How to Create a Modeling Resume

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As a model, your portfolio is really the key arrow in your gig-hunting quiver -- it's generally what gets you hired. In many ways, it is your resume, in bold, eye-catching visual form.

However, you also want to be prepared for any requests agents, managers clients or casting staff might make, and having an informative and eye-pleasing resume on-hand can be the difference between getting the gig and getting passed by.

There is no such thing as a standardized format for a modeling resume. What sets a resume apart from a portfolio -- and what ultimately makes it useful -- is that it offers a quick breakdown of your experience on an informational level; a strictly visual portfolio doesn't necessarily tell viewers much about your former clients or work history. A written resume does, making it a valuable experience gauge.

You do have some wiggle room in how you organize your resume, but be sure to cover the basics.

The Header

As with any resume, start off with a header at the top of the page.

Below your bold, large-print name, include your basic physical stats -- such as height, weight, hair color and eye color -- and a link to your official website and your email address and phone number, or the name of your representation and their contact info.


For safety's sake, don't include your home address. An email address and phone number is more than sufficient.

The Body

In the body of your resume, divide a list of your selected work history into basic categories, including print, runway, digital, spokesmodeling work, and promotional or event staff.

Focus on the category or categories that you wish to pursue the most. Under each header, use separate columns to include the name of the client, your role in the project and -- if applicable -- the associated photographer or production company.

For instance, a selection from the "Print" section might read like this:

ABC Fashion Model J. Smith Photography

Lead with your strongest, most prominent, or most well-recognized gigs.


If you're just starting out, it's OK to include unpaid or non-commercial photo shoots on your resume. List the type of shoot -- such as "Fine Arts Shoot" or "High Fashion Shoot" -- the photographer's name and the location.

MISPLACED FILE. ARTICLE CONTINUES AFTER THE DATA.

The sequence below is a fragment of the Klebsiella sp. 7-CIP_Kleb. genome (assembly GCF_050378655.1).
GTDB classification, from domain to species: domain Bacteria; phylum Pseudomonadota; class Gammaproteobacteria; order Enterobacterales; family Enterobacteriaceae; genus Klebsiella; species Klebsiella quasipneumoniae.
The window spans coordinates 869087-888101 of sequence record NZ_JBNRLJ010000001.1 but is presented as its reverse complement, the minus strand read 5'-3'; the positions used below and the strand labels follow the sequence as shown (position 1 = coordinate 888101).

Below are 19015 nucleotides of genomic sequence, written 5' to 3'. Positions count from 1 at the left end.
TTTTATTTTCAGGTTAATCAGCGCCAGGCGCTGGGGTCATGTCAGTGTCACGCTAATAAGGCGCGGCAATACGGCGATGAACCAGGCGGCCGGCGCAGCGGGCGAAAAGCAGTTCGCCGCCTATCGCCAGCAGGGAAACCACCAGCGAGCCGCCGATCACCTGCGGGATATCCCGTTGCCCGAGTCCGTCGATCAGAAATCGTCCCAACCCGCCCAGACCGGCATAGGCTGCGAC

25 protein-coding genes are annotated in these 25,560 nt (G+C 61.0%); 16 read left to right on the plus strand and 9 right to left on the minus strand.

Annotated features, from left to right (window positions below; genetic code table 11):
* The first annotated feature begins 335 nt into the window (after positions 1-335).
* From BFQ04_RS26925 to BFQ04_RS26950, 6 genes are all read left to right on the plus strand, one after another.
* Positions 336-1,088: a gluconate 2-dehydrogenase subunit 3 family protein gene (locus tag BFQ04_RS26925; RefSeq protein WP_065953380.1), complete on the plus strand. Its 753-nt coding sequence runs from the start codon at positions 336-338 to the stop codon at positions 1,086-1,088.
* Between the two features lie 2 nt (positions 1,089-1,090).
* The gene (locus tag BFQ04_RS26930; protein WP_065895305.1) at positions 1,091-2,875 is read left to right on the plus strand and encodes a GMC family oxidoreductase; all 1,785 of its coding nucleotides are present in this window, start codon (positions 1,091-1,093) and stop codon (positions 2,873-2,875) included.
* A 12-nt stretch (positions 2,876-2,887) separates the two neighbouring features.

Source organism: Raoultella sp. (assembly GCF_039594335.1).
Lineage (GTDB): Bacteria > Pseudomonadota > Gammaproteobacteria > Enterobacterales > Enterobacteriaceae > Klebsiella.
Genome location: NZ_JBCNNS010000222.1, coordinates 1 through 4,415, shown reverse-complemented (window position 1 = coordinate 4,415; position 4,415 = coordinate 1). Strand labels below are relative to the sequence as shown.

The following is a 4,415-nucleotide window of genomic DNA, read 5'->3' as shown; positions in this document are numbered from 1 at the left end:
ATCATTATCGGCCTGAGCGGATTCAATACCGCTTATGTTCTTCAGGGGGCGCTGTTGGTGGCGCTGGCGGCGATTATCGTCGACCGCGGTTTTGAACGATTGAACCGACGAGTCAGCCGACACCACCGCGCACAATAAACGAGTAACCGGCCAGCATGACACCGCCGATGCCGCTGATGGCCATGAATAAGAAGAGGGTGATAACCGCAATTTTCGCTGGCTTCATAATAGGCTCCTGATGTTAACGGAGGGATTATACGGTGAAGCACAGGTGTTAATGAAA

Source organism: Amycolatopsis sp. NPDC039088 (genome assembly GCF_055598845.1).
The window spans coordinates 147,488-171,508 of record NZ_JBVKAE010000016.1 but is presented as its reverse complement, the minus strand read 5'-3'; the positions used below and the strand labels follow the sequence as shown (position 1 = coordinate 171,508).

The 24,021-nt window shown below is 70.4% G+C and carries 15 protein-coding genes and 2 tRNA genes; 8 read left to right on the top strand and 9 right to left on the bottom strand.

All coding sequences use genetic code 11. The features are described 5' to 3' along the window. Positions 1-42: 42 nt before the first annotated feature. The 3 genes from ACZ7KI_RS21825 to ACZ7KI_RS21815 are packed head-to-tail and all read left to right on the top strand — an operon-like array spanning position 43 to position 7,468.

The Rest

To increase your resume's readability and attractiveness, aim for a streamlined, professional look. Use one simple, modern font throughout; never use gimmicky, overly cute font or flashy colors -- these elements will only distract from the content.

Keep it concise; busy agencies and clients don't want to flip through multi-page resumes, so keep yours limited to a single page. Keeping your resume up-to-date with your best and most recent projects rather than older gigs helps achieve this.


Create and save a template for your resume to make it easy to update. That way, you can edit your template when you have new gigs to add or old ones to strike. Export your digital resume in a PDF format for easy portability and consistent formatting across various operating systems.

If you've received any sort of training or coaching, list it below your work history. This is also a good spot for a "Special Skills" section if space allows. The skills you might highlight include teleprompter experience, athletic proficiency, dancing or musical ability.

If you have extra space at the top or along the sides of your resume, include a small head shot or a few sample photos. While the photos are not the focus of the resume, they can still give readers a sense of your look as they learn about your level of experience.


About the Author

Dan Ketchum has been a professional writer since 2003, with work appearing online and offline in Word Riot, Bazooka Magazine, Anemone Sidecar, Trails and more. Dan's diverse professional background spans from costume design and screenwriting to mixology, manual labor and video game industry publicity.